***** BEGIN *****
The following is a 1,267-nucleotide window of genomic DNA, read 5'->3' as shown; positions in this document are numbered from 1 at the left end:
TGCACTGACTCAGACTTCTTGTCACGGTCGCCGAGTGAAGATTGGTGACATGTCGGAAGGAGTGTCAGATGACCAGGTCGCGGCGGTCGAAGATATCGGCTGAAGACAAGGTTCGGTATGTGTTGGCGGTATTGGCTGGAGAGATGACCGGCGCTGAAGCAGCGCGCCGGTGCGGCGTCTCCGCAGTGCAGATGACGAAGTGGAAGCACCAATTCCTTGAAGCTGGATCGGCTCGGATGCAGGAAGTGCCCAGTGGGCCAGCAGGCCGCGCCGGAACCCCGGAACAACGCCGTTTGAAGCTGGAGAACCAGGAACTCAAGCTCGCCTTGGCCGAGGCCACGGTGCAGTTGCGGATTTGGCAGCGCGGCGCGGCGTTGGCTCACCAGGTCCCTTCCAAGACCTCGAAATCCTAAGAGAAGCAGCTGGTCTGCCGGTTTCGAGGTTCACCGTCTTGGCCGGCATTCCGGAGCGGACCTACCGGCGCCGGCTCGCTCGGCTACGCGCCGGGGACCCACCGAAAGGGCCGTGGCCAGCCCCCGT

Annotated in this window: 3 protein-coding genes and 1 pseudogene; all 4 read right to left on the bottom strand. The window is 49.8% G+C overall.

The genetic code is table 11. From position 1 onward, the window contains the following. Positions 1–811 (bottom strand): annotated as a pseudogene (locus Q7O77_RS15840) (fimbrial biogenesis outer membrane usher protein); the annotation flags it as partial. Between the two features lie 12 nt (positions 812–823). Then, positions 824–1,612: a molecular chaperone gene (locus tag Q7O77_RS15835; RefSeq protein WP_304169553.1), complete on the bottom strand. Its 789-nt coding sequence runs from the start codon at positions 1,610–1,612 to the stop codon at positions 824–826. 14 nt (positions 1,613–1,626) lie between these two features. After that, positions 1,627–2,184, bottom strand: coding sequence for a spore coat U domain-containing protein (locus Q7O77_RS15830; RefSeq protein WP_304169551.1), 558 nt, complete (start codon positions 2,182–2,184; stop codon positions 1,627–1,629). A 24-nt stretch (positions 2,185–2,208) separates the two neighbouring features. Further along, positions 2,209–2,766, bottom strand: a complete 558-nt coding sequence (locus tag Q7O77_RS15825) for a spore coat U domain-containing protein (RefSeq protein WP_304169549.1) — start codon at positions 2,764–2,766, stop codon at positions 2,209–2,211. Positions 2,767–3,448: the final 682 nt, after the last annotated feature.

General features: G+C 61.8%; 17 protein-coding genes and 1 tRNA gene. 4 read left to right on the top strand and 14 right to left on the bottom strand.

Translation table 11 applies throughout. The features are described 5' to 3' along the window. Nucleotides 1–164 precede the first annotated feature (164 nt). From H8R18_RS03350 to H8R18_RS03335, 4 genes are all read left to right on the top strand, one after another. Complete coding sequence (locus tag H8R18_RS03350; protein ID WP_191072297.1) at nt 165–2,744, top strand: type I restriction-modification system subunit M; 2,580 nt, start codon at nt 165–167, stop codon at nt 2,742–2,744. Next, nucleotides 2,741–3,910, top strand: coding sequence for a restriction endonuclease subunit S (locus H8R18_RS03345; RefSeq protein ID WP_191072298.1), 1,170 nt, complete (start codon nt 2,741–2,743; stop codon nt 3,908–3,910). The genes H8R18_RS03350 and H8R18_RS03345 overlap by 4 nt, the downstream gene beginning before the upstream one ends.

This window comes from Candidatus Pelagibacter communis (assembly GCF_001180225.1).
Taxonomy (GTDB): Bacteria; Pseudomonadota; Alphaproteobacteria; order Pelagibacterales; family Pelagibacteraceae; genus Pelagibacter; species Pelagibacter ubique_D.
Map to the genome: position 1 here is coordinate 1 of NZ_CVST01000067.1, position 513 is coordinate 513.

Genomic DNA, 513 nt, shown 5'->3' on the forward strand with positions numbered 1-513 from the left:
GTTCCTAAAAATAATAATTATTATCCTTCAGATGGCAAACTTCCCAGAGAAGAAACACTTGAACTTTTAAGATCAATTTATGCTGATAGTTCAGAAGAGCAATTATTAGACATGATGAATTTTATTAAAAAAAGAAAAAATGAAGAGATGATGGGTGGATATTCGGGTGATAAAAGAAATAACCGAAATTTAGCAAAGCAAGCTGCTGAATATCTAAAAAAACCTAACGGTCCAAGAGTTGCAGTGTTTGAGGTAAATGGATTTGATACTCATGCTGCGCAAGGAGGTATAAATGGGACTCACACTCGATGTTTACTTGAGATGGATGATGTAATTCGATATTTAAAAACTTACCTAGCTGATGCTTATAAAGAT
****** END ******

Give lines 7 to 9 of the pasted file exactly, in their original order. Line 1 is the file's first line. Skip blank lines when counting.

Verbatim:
This window comes from Candidatus Pelagibacter communis (assembly GCF_001180225.1).
Taxonomy (GTDB): Bacteria; Pseudomonadota; Alphaproteobacteria; order Pelagibacterales; family Pelagibacteraceae; genus Pelagibacter; species Pelagibacter ubique_D.
Map to the genome: position 1 here is coordinate 1 of NZ_CVST01000067.1, position 513 is coordinate 513.